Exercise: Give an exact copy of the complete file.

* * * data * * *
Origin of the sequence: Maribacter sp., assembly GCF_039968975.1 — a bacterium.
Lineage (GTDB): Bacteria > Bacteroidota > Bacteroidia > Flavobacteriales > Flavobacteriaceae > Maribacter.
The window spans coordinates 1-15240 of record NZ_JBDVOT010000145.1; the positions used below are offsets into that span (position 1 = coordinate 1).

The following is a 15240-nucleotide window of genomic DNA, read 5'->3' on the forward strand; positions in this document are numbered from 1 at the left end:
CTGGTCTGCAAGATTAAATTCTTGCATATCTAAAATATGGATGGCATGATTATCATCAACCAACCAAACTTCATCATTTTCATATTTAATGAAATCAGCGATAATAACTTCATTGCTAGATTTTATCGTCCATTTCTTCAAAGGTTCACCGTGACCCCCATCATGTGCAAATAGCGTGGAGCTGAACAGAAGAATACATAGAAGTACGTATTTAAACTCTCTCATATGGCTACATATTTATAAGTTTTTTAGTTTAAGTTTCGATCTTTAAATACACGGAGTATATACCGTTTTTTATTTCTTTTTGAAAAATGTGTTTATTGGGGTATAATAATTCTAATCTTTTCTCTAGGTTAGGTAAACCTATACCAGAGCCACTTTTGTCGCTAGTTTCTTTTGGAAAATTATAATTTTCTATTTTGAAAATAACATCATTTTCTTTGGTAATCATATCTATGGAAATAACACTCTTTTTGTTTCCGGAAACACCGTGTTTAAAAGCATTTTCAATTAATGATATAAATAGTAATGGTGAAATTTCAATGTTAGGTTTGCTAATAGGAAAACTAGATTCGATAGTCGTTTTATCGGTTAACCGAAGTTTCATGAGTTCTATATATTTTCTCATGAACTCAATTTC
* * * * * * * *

Origin of the sequence: Maribacter sp., assembly GCF_039968975.1 — a bacterium.
Lineage (GTDB): Bacteria > Bacteroidota > Bacteroidia > Flavobacteriales > Flavobacteriaceae > Maribacter.
The window spans coordinates 1-15240 of record NZ_JBDVOT010000145.1; the positions used below are offsets into that span (position 1 = coordinate 1).

The following is a 15240-nucleotide window of genomic DNA, read 5'->3' on the forward strand; positions in this document are numbered from 1 at the left end:
CTGGTCTGCAAGATTAAATTCTTGCATATCTAAAATATGGATGGCATGATTATCATCAACCAACCAAACTTCATCATTTTCATATTTAATGAAATCAGCGATAATAACTTCATTGCTAGATTTTATCGTCCATTTCTTCAAAGGTTCACCGTGACCCCCATCATGTGCAAATAGCGTGGAGCTGAACAGAAGAATACATAGAAGTACGTATTTAAACTCTCTCATATGGCTACATATTTATAAGTTTTTTAGTTTAAGTTTCGATCTTTAAATACACGGAGTATATACCGTTTTTTATTTCTTTTTGAAAAATGTGTTTATTGGGGTATAATAATTCTAATCTTTTCTCTAGGTTAGGTAAACCTATACCAGAGCCACTTTTGTCGCTAGTTTCTTTTGGAAAATTATAATTTTCTATTTTGAAAATAACATCATTTTCTTTGGTAATCATATCTATGGAAATAACACTCTTTTTGTTTCCGGAAACACCGTGTTTAAAAGCATTTTCAATTAATGATATAAATAGTAATGGTGAAATTTCAATGTTAGGTTTGCTAATAGGAAAACTAGATTCGATAGTCGTTTTATCGGTTAACCGAAGTTTCATGAGTTCTATATATTTTCTCATGAACTCAATTTC